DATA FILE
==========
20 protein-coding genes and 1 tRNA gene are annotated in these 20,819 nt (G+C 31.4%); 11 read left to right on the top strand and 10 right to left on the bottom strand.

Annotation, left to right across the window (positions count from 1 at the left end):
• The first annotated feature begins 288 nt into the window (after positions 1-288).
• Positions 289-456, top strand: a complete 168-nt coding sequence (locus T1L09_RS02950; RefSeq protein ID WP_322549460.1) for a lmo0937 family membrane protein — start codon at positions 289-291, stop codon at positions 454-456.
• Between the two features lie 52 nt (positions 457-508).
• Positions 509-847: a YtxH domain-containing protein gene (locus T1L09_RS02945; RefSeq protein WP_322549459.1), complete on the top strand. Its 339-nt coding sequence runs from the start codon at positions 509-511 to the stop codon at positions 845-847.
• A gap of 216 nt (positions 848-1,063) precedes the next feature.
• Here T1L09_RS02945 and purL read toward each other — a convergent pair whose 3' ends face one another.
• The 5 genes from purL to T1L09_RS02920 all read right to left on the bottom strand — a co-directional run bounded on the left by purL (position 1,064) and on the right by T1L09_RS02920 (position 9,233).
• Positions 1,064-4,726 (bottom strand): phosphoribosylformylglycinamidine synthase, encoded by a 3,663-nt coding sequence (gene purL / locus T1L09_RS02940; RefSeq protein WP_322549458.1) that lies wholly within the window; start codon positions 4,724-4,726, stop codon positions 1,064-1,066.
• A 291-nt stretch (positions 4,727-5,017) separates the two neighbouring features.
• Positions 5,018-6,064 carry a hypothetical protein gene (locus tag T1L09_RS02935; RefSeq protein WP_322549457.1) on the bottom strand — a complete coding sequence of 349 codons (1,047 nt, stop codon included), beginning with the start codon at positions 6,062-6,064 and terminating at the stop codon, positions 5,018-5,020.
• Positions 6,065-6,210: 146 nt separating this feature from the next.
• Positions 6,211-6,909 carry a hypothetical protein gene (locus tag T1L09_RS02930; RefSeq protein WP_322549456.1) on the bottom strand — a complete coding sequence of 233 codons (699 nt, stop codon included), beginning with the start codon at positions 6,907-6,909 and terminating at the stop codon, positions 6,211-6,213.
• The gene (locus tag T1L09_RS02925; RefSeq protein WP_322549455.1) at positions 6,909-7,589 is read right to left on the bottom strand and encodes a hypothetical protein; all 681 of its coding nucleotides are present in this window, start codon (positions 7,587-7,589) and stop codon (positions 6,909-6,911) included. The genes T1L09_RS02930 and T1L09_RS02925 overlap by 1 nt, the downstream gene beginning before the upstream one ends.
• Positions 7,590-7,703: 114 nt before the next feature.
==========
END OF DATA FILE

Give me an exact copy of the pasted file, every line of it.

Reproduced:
20 protein-coding genes and 1 tRNA gene are annotated in these 20,819 nt (G+C 31.4%); 11 read left to right on the top strand and 10 right to left on the bottom strand.

Annotation, left to right across the window (positions count from 1 at the left end):
• The first annotated feature begins 288 nt into the window (after positions 1-288).
• Positions 289-456, top strand: a complete 168-nt coding sequence (locus T1L09_RS02950; RefSeq protein ID WP_322549460.1) for a lmo0937 family membrane protein — start codon at positions 289-291, stop codon at positions 454-456.
• Between the two features lie 52 nt (positions 457-508).
• Positions 509-847: a YtxH domain-containing protein gene (locus T1L09_RS02945; RefSeq protein WP_322549459.1), complete on the top strand. Its 339-nt coding sequence runs from the start codon at positions 509-511 to the stop codon at positions 845-847.
• A gap of 216 nt (positions 848-1,063) precedes the next feature.
• Here T1L09_RS02945 and purL read toward each other — a convergent pair whose 3' ends face one another.
• The 5 genes from purL to T1L09_RS02920 all read right to left on the bottom strand — a co-directional run bounded on the left by purL (position 1,064) and on the right by T1L09_RS02920 (position 9,233).
• Positions 1,064-4,726 (bottom strand): phosphoribosylformylglycinamidine synthase, encoded by a 3,663-nt coding sequence (gene purL / locus T1L09_RS02940; RefSeq protein WP_322549458.1) that lies wholly within the window; start codon positions 4,724-4,726, stop codon positions 1,064-1,066.
• A 291-nt stretch (positions 4,727-5,017) separates the two neighbouring features.
• Positions 5,018-6,064 carry a hypothetical protein gene (locus tag T1L09_RS02935; RefSeq protein WP_322549457.1) on the bottom strand — a complete coding sequence of 349 codons (1,047 nt, stop codon included), beginning with the start codon at positions 6,062-6,064 and terminating at the stop codon, positions 5,018-5,020.
• Positions 6,065-6,210: 146 nt separating this feature from the next.
• Positions 6,211-6,909 carry a hypothetical protein gene (locus tag T1L09_RS02930; RefSeq protein WP_322549456.1) on the bottom strand — a complete coding sequence of 233 codons (699 nt, stop codon included), beginning with the start codon at positions 6,907-6,909 and terminating at the stop codon, positions 6,211-6,213.
• The gene (locus tag T1L09_RS02925; RefSeq protein WP_322549455.1) at positions 6,909-7,589 is read right to left on the bottom strand and encodes a hypothetical protein; all 681 of its coding nucleotides are present in this window, start codon (positions 7,587-7,589) and stop codon (positions 6,909-6,911) included. The genes T1L09_RS02930 and T1L09_RS02925 overlap by 1 nt, the downstream gene beginning before the upstream one ends.
• Positions 7,590-7,703: 114 nt before the next feature.